SIFF 2011: THE STOOL PIGEON (2010) Review

Contributor; Seattle, Washington
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SIFF 2011: THE STOOL PIGEON (2010) Review
The problem with Hong Kong director Dante Lam's new crime film The Stool Pigeon isn't that it's a bad movie but instead that it's depressingly only half a good movie. That half follows recently-released criminal thief and illegal street racer Ghost Jr. (Nicholas Tse), who turns informer against a gang of thieves in order to earn the money necessary to buy his sister's freedom from prostitution. This half--honestly, more of a third but I'm being generous--is honest, pulpy stuff with clear stakes, a character in more or less plausible circumstances stuck between a rock and a hard place.

Ghost Jr. isn't an especially deep character, and we more or less know where the story will take him: that he'll be attracted to the pretty lookout Dee (Lunmei Kwai) and that the feeling will be mostly mutual, and that between her and the cops, Ghost Jr. will find himself in over his head. There's something to be said for taking basic material and simply writing it honestly and well, with an understanding of a script's characters that is clearly articulated to the viewer.

However, this is not the case with the other half of the movie which deals with Police Inspector Don Lee (Nick Cheung), who drafts Ghost Jr. into becoming an informer in spite of his own reservations about endangering another snitch. The opening of the movie shows us an operation gone wrong with Jabber, another informer who is nearly hacked to death after the criminals he exposed track him down and decide to teach him a lesson. Wracked with guilt from this as well as the incredibly ridiculous circumstances of his own personal life, Don nonetheless does what he can to get Ghost Jr. to help him take down the gang.

Don's story starts off promisingly as a police procedural, but then morphs into the most dire, wrong-headed kind of melodrama, complete with uncontrollable weeping, hysterical mental illness, and syrupy love songs. We learn a couple of things about the serious, incredibly straight-laced Don as the movie progresses, but they fail to illuminate him in the context of the story in which he inhabits. The losses that he suffers outside of the job are so contrived, pulled so thoroughly from the "bigger emotions are better" playbook, that they effectively derail much of The Stool Pigeon's third act in an orgy of unearned tears and drama. In particular, there is a revelation about his wife that we learn which is so dumb (there's no better word for it) that you would suspect it was pulled from a script parodying this kind of silliness.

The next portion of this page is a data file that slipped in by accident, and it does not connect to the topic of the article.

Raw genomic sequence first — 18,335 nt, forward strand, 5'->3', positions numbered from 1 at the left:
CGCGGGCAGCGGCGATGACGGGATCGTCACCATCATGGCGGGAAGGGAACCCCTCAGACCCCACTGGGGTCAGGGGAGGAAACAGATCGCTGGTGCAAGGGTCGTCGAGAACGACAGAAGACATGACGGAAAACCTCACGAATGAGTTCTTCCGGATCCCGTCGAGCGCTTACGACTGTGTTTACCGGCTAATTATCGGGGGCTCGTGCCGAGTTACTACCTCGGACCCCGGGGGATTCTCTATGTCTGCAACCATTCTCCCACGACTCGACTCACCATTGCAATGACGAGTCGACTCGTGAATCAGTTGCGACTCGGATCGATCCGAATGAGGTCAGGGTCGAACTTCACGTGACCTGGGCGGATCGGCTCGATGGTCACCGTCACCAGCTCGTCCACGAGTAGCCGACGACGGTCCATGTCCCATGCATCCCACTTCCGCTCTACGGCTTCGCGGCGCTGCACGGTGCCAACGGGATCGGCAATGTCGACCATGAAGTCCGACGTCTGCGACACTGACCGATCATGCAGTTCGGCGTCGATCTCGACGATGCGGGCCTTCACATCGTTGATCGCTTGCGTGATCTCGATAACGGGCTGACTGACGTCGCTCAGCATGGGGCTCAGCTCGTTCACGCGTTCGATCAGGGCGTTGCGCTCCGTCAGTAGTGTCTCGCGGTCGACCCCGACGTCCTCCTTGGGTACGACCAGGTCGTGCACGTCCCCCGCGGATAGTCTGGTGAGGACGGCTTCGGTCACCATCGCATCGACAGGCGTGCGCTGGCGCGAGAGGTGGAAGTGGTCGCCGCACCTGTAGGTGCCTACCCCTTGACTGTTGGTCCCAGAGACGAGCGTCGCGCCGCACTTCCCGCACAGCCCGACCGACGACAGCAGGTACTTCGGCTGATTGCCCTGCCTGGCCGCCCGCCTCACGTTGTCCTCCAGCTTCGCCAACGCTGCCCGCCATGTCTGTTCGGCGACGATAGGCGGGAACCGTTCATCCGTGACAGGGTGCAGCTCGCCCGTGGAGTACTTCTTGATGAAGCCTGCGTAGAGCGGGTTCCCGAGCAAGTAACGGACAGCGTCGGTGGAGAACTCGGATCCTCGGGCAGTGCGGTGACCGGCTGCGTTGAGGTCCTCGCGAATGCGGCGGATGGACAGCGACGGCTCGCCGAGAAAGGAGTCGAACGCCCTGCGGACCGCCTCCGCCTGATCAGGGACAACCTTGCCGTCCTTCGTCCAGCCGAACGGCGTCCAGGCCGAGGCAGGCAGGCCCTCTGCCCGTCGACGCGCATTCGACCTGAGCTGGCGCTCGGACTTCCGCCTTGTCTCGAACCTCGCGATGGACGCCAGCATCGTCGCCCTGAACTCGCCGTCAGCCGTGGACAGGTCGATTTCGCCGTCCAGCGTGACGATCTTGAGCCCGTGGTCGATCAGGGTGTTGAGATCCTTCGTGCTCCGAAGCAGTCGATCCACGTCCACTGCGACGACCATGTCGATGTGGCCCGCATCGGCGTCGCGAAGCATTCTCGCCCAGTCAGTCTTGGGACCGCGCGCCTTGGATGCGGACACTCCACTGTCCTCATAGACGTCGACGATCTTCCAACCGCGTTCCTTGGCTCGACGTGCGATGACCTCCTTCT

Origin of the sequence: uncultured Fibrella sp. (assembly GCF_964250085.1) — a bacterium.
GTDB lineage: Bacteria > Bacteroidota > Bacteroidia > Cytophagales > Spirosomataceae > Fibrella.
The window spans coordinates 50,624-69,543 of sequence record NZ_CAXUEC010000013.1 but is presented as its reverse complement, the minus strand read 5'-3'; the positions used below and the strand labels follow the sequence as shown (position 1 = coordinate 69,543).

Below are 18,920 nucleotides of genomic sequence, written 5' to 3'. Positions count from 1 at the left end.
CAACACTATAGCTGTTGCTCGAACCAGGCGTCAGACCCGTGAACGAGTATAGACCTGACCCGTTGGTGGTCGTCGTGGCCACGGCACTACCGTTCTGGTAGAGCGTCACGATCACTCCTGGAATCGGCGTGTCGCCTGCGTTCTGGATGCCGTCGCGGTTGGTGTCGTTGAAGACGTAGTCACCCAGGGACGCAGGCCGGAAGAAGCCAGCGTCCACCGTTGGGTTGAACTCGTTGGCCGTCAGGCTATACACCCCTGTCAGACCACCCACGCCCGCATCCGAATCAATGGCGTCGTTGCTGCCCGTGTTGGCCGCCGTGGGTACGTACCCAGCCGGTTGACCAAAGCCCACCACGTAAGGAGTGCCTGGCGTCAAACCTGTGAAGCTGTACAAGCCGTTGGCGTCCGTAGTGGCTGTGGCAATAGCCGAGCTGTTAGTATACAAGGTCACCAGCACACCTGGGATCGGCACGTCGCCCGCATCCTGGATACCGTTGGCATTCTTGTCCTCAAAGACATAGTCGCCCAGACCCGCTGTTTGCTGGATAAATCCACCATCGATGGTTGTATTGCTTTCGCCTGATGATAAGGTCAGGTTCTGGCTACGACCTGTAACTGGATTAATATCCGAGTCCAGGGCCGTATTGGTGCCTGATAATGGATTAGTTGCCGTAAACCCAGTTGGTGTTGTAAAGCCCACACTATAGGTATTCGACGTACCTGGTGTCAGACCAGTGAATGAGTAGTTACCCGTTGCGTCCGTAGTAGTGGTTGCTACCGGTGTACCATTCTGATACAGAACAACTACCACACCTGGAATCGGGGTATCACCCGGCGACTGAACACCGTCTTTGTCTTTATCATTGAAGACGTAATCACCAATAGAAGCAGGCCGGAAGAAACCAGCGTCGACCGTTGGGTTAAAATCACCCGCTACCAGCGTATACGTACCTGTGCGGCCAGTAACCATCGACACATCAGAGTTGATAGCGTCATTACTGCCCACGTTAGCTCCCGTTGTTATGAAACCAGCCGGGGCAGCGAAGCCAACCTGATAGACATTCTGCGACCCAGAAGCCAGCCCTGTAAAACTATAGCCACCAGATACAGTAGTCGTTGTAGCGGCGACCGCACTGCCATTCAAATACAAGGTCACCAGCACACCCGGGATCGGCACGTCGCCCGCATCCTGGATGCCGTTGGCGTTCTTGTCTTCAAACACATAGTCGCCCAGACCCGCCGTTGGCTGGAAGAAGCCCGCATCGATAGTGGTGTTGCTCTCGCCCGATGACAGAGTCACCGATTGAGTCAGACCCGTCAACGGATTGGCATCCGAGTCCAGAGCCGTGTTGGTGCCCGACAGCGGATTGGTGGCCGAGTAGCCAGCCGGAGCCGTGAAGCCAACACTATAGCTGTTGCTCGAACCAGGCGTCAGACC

There are a couple of well-staged and tense action sequences peppered throughout the film--in particular a car chase through the city streets which ends in a more realistic way than many film car chases do, then becomes a pretty interesting foot chase through a market that works in spite of not really answering how the characters are finally able to make their escape. Again, these scenes are part of a much more interesting movie that has a recognizable shape and would be easy to recommend were it not grafted onto the terrible other half which should be avoided like the plague.

The Stool Pigeon is screening as part of the 37th Annual Seattle International Film Festival. For more details about the festival and screenings, please check out SIFF site.

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ToryMay 30, 2011 8:22 PM

I could not agree with you more. The movie would have been MUCH better had it just followed Tse. Wasn't really into Cheung's side of things. I remember being really into the movie during and just after the car chase, but it then it lost me. Don should have stayed to the side and they should have stuck with Ghost Jr. to tell a simple story.

Charles WebbMay 30, 2011 9:14 PM

I wouldn't have had such a problem with the structure being split between the two characters if Don's story wasn't stubbornly just an entirely different movie with a wildly different (and silly) tone.

ToryMay 30, 2011 10:25 PM

They probably could have made a good movie while keeping it split it between the two, yeah. But as is, he's just not an interesting character. Spot on about him being from another movie.

methosbJune 1, 2011 8:02 AM

The problem is the same problem with all HK movies now. The producers think they must cover ever base, every character must have a love story etc etc if they want ppl to see it in HK. The sad thing is that it is true, people only go to the movies here to watch celebrities and hence want to see them all get their screen time and want to see them in some cheesy romantic situation.

This movie was such a disappointment not because it is bad, but because it would have been finally a decent movie after hundreds of rubbish HK movies if it had not had that pointless cheesy love story.